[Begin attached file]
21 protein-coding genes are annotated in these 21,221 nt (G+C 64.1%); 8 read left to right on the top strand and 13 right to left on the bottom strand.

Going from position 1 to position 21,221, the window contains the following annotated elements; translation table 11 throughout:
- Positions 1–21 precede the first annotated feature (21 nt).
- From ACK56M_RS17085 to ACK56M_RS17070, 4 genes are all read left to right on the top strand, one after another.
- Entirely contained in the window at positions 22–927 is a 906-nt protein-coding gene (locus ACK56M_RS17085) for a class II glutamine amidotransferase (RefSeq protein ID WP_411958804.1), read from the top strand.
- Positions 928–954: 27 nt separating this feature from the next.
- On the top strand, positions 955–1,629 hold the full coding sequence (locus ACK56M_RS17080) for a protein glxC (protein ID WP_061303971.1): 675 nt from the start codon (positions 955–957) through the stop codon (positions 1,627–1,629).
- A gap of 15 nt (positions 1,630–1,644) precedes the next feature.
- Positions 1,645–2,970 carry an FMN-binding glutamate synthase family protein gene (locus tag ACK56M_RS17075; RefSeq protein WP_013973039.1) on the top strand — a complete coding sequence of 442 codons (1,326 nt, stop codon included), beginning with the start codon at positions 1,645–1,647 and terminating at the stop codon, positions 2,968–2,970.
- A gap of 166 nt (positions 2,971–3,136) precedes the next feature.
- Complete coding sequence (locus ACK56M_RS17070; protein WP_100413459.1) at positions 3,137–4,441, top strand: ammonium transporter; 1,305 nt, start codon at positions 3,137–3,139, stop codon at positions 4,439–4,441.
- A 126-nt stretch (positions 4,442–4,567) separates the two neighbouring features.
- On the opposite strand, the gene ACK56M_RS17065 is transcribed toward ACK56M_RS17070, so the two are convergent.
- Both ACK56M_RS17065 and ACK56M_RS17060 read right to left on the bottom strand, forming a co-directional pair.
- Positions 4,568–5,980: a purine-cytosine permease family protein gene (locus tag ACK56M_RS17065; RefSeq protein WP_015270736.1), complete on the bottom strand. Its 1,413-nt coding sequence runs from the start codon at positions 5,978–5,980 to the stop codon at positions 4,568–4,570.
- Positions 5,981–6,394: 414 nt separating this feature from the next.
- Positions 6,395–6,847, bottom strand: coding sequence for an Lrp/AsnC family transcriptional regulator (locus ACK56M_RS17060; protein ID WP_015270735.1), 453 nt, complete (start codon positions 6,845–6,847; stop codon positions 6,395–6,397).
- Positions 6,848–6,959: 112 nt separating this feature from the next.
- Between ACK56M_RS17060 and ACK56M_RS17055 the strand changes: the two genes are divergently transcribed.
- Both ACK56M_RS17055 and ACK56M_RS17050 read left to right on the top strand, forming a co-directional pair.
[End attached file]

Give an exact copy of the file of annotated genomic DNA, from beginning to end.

21 protein-coding genes are annotated in these 21,221 nt (G+C 64.1%); 8 read left to right on the top strand and 13 right to left on the bottom strand.

Going from position 1 to position 21,221, the window contains the following annotated elements; translation table 11 throughout:
- Positions 1–21 precede the first annotated feature (21 nt).
- From ACK56M_RS17085 to ACK56M_RS17070, 4 genes are all read left to right on the top strand, one after another.
- Entirely contained in the window at positions 22–927 is a 906-nt protein-coding gene (locus ACK56M_RS17085) for a class II glutamine amidotransferase (RefSeq protein ID WP_411958804.1), read from the top strand.
- Positions 928–954: 27 nt separating this feature from the next.
- On the top strand, positions 955–1,629 hold the full coding sequence (locus ACK56M_RS17080) for a protein glxC (protein ID WP_061303971.1): 675 nt from the start codon (positions 955–957) through the stop codon (positions 1,627–1,629).
- A gap of 15 nt (positions 1,630–1,644) precedes the next feature.
- Positions 1,645–2,970 carry an FMN-binding glutamate synthase family protein gene (locus tag ACK56M_RS17075; RefSeq protein WP_013973039.1) on the top strand — a complete coding sequence of 442 codons (1,326 nt, stop codon included), beginning with the start codon at positions 1,645–1,647 and terminating at the stop codon, positions 2,968–2,970.
- A gap of 166 nt (positions 2,971–3,136) precedes the next feature.
- Complete coding sequence (locus ACK56M_RS17070; protein WP_100413459.1) at positions 3,137–4,441, top strand: ammonium transporter; 1,305 nt, start codon at positions 3,137–3,139, stop codon at positions 4,439–4,441.
- A 126-nt stretch (positions 4,442–4,567) separates the two neighbouring features.
- On the opposite strand, the gene ACK56M_RS17065 is transcribed toward ACK56M_RS17070, so the two are convergent.
- Both ACK56M_RS17065 and ACK56M_RS17060 read right to left on the bottom strand, forming a co-directional pair.
- Positions 4,568–5,980: a purine-cytosine permease family protein gene (locus tag ACK56M_RS17065; RefSeq protein WP_015270736.1), complete on the bottom strand. Its 1,413-nt coding sequence runs from the start codon at positions 5,978–5,980 to the stop codon at positions 4,568–4,570.
- Positions 5,981–6,394: 414 nt separating this feature from the next.
- Positions 6,395–6,847, bottom strand: coding sequence for an Lrp/AsnC family transcriptional regulator (locus ACK56M_RS17060; protein ID WP_015270735.1), 453 nt, complete (start codon positions 6,845–6,847; stop codon positions 6,395–6,397).
- Positions 6,848–6,959: 112 nt separating this feature from the next.
- Between ACK56M_RS17060 and ACK56M_RS17055 the strand changes: the two genes are divergently transcribed.
- Both ACK56M_RS17055 and ACK56M_RS17050 read left to right on the top strand, forming a co-directional pair.